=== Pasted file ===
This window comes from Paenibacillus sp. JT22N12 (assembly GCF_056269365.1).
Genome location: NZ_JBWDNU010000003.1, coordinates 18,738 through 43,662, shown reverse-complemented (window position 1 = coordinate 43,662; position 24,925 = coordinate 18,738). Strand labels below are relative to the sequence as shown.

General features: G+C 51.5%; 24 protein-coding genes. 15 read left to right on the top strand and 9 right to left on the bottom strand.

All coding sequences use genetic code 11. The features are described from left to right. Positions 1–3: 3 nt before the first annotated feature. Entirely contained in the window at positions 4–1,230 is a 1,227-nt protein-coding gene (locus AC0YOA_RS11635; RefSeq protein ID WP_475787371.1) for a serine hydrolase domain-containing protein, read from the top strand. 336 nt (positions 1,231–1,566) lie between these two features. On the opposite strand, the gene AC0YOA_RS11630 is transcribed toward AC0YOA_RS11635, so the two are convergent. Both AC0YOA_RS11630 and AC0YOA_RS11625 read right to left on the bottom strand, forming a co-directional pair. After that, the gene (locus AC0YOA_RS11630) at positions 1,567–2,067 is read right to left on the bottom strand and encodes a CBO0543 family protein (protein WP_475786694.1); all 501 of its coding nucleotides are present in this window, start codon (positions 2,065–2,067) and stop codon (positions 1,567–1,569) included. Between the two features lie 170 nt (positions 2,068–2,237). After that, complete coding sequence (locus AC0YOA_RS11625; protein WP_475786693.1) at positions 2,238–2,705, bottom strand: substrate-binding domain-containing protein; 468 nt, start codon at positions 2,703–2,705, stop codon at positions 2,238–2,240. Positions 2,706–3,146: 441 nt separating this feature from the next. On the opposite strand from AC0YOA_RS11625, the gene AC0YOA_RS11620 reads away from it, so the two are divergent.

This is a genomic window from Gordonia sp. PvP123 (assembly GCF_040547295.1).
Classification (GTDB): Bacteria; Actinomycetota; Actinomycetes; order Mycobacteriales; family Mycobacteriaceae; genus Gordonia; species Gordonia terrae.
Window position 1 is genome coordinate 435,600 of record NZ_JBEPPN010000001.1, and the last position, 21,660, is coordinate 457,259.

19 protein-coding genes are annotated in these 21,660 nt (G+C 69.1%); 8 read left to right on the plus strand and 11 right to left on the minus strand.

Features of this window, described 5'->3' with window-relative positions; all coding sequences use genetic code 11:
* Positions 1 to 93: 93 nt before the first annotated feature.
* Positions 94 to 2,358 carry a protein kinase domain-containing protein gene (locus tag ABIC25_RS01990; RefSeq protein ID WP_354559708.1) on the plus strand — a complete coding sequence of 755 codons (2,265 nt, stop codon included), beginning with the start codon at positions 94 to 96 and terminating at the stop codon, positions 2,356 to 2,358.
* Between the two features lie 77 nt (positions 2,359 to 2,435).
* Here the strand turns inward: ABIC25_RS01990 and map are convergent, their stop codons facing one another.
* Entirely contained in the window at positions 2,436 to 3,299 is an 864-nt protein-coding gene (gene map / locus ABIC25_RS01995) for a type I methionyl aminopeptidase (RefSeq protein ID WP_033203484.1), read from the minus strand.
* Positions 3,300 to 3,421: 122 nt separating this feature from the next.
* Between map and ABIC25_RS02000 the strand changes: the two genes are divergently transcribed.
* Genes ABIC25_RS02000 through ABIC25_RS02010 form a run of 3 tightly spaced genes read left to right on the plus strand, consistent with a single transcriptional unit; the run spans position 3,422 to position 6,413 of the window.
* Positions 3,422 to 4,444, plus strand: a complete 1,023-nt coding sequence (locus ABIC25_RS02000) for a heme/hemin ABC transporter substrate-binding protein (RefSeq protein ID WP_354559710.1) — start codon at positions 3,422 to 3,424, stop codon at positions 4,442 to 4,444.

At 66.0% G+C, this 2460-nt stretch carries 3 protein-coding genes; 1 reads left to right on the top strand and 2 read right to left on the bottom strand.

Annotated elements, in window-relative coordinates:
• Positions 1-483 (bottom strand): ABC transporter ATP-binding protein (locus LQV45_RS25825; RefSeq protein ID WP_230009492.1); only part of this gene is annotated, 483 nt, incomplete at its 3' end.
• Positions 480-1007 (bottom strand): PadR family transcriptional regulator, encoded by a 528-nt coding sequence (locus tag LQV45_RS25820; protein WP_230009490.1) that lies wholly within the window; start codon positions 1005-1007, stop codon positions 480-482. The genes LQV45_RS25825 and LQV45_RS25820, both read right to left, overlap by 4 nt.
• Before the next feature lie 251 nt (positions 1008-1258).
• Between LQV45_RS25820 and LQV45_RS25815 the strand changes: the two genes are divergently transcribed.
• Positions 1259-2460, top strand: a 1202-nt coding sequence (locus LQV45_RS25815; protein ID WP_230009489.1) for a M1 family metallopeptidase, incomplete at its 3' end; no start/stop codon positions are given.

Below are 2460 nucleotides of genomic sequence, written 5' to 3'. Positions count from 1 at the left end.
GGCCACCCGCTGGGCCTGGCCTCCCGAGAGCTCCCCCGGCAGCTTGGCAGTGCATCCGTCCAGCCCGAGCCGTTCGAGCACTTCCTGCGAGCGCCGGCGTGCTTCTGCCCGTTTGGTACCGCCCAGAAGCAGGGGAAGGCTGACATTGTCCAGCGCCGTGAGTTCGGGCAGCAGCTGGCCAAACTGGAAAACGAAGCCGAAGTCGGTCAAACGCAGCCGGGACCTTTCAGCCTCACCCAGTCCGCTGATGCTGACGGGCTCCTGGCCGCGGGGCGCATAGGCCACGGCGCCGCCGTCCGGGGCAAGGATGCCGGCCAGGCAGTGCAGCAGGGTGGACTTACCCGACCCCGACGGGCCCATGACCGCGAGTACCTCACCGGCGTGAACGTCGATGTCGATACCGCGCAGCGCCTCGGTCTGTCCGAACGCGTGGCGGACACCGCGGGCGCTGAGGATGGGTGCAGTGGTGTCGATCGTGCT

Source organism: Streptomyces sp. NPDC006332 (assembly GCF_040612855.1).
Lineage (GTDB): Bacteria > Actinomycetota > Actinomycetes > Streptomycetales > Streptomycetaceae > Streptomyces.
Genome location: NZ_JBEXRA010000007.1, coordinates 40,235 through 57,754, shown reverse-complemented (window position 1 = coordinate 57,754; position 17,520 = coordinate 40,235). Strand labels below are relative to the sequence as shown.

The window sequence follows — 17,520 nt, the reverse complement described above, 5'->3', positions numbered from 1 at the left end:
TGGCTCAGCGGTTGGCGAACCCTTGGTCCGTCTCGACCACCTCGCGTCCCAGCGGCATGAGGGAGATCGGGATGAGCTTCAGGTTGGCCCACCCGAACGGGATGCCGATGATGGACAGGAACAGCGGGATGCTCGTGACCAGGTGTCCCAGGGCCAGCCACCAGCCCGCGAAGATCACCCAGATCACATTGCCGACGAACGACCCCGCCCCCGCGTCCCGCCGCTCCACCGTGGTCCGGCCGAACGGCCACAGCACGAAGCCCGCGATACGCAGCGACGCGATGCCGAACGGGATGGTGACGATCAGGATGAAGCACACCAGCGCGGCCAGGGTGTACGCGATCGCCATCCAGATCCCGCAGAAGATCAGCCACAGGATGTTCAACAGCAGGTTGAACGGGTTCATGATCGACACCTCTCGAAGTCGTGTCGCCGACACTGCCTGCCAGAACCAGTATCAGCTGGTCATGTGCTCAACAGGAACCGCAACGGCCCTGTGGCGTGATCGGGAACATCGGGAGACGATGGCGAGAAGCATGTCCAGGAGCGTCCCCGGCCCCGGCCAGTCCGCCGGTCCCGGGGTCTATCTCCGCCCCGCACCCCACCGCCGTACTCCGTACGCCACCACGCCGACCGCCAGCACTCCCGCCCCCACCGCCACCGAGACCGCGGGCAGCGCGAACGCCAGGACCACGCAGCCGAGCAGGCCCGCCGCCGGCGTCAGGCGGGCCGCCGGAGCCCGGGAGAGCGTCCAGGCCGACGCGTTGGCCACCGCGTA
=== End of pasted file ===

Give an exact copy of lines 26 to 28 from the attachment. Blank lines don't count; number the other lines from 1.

Below are 2460 nucleotides of genomic sequence, written 5' to 3'. Positions count from 1 at the left end.
GGCCACCCGCTGGGCCTGGCCTCCCGAGAGCTCCCCCGGCAGCTTGGCAGTGCATCCGTCCAGCCCGAGCCGTTCGAGCACTTCCTGCGAGCGCCGGCGTGCTTCTGCCCGTTTGGTACCGCCCAGAAGCAGGGGAAGGCTGACATTGTCCAGCGCCGTGAGTTCGGGCAGCAGCTGGCCAAACTGGAAAACGAAGCCGAAGTCGGTCAAACGCAGCCGGGACCTTTCAGCCTCACCCAGTCCGCTGATGCTGACGGGCTCCTGGCCGCGGGGCGCATAGGCCACGGCGCCGCCGTCCGGGGCAAGGATGCCGGCCAGGCAGTGCAGCAGGGTGGACTTACCCGACCCCGACGGGCCCATGACCGCGAGTACCTCACCGGCGTGAACGTCGATGTCGATACCGCGCAGCGCCTCGGTCTGTCCGAACGCGTGGCGGACACCGCGGGCGCTGAGGATGGGTGCAGTGGTGTCGATCGTGCT

Source organism: Streptomyces sp. NPDC006332 (assembly GCF_040612855.1).